Africa’s agriculture influencers are not letting any bad energy, bad economy, or bad weather stand in the way of their drive to keep punching. The continent has had its fair share of social, political and economic hardships, and added to that, the climate crisis has escalated the need for food production to secure livelihood.

However, this has not dampened the spirits of agriculture influencers – men and women who seek to take farming and agriculture to another level despite all the bad press the continent has hogged. Some of these influencers could well be said to be punching above their weight, but one thing is clear: They won’t go down without a fight. High on the agenda is the drive to make the coming year an opportunity to prove that the past does not necessarily determine the future.

With a somewhat bleak and mixed bag 2023, the beckoning year offers a chance to regroup and make the best of the projects they have pursued with different outcomes. African governments and agriculture ministries are ever on the lookout for success stories from young farmers to market agriculture as the new business frontier for youthful entrepreneurs, but while such success stories do exist, the failures also exist alongside those triumphs.

It is such false steps that have seen a slow uptake of farming among youths, as influencers and agriculture ministry officials across the continent agree. However, influencers who have taken to various social media platforms to showcase their projects have always stressed the same thing: agriculture or farming is not for get-rich-quick types, and this means slugging it out against heavy hitters backed by buckets full of agriculture finance.

Stories of failure and heartbreak became normal in 2023 – as is normal in any business endeavour – and a browse through social media feeds of young farmers tells stories of how difficult it has been to make things work. Yet these young influencers agree that in agriculture things do not always work out as planned. Those who fared better were and remain at hand to offer how-to and how-not-to tips.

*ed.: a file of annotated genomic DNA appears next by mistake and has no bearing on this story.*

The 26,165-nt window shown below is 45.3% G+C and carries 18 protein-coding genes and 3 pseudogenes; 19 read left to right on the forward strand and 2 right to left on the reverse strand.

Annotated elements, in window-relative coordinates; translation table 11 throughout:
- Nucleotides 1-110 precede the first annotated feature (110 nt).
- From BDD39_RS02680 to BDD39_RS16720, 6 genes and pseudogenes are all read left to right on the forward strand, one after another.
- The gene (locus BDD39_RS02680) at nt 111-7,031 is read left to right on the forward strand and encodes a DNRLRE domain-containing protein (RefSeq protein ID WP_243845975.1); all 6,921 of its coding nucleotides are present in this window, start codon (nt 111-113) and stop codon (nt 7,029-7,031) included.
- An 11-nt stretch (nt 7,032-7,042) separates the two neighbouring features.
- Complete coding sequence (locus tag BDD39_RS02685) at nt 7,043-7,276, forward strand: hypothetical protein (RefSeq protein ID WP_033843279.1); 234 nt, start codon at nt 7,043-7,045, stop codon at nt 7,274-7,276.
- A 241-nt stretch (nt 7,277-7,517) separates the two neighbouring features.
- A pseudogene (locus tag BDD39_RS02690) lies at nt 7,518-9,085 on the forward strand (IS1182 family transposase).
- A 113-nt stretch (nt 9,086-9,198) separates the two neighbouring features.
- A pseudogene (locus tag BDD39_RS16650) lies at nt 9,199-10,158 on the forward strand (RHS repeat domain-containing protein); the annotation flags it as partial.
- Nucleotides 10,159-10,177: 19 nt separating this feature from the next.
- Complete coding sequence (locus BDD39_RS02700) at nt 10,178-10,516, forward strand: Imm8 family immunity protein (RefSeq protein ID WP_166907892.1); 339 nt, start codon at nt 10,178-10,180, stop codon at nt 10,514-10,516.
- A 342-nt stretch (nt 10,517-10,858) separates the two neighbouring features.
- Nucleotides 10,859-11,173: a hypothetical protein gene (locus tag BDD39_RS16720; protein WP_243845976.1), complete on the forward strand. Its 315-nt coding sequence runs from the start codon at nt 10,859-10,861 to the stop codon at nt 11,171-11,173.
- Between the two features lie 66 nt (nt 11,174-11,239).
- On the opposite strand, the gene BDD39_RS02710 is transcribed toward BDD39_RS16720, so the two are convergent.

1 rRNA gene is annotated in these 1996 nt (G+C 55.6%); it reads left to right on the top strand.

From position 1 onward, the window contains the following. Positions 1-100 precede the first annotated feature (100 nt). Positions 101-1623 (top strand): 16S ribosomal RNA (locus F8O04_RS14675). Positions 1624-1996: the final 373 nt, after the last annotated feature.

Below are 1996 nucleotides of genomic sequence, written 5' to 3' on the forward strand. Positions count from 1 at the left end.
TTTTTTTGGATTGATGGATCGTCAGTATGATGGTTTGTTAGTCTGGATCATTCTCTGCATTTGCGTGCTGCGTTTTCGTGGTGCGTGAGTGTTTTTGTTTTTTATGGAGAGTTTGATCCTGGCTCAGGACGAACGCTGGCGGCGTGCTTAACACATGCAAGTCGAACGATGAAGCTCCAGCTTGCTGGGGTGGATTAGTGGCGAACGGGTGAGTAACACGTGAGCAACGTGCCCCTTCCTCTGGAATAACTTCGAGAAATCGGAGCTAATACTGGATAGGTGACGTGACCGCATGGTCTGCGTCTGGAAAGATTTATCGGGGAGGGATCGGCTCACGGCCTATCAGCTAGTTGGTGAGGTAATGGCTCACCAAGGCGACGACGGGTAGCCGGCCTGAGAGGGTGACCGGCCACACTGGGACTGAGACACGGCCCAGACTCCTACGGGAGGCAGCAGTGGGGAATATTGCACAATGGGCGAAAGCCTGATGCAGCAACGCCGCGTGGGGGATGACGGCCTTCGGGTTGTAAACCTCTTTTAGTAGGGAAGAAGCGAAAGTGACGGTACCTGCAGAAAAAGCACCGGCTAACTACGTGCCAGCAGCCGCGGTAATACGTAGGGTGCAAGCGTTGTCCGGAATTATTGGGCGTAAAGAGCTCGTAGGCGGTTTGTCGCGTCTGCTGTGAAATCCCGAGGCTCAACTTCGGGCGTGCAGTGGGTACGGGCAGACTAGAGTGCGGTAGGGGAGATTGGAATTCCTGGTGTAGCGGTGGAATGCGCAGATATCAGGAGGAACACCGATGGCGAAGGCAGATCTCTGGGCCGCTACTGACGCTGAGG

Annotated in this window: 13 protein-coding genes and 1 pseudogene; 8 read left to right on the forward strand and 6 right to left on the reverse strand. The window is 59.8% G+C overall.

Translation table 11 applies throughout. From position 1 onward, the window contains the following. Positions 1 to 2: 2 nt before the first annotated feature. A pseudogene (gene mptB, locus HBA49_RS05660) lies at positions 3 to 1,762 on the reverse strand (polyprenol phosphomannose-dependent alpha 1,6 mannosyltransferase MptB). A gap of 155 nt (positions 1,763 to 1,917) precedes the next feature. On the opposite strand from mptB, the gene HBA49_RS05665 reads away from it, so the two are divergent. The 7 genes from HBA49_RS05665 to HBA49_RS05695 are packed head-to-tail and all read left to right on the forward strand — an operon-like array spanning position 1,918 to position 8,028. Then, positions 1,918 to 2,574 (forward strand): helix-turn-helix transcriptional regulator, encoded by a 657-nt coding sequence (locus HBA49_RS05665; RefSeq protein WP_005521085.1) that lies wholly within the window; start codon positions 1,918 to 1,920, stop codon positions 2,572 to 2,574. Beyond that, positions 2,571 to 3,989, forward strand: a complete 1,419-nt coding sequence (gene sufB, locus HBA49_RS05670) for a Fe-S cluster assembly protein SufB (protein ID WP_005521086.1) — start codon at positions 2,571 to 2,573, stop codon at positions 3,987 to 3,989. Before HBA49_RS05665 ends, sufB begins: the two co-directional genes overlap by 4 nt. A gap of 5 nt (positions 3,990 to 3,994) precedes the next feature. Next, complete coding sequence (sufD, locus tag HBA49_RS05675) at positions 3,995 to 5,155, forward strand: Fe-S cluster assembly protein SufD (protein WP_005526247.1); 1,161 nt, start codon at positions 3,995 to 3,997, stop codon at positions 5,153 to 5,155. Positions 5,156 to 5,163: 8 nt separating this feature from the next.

On Facebook, platforms such as Africa Farmers Club with more than 200 000 followers, have become a marketplace of ideas, transcending time and space to connect the continent’s agri entrepreneurs. It is here where agriculture influencers have found their niche, and ahead of the new year, farming advice has become even more pertinent. African has more than 141 000 followers on Facebook and is one of the premier places for young and old farmers to share their knowledge. Farm Africa has more than 20 000 Facebook followers, while Instagram boasts more than 4500 followers, establishing a network of influencers eager to contribute to the continent’s food production efforts. The Network of Asian and African Agriculture Professionals (NAAP) has over 12 000 Facebook members and its stated goal is to “synergise person-to-person relationships between Asian and African professionals to promote entrepreneurship and crowdsource knowledge and technology dissemination in the agriculture sector in Africa”.

Women are increasingly turning to influencers on social media advice. Source: FAO

While agriculture influencers have taken to Facebook in their numbers, they can also be found on X, formerly Twitter, sharing their activities amid the attendant hardships that have cowed both established and aspiring farmers.

Accounts such as Asante Veterinary Consultants which specialise in livestock farming, have thousands of interactions and have advised farmers about the need for vigilance in the coming year. Livestock is one of the most difficult enterprises as losses can lead to a total shutdown of operations.

Another influencer who goes by the handle @CTRIG.SOL declared in a recent post: “Farmers, start your engines. Season 3 is here and I’m more determined than ever.”

It is one of many examples of how influencers are refusing to let a bad year decide the future of African agriculture. Individuals and stand-alone organisations are driven by a passion to make the best of the continent’s vast arable land.

Even as African countries emerge from COP28 where influencers have also been vocal about rich countries remaining slow in meeting their financial obligations to poor developing countries, the new year does not promise any change of fortunes regarding the bleak climate forecasts.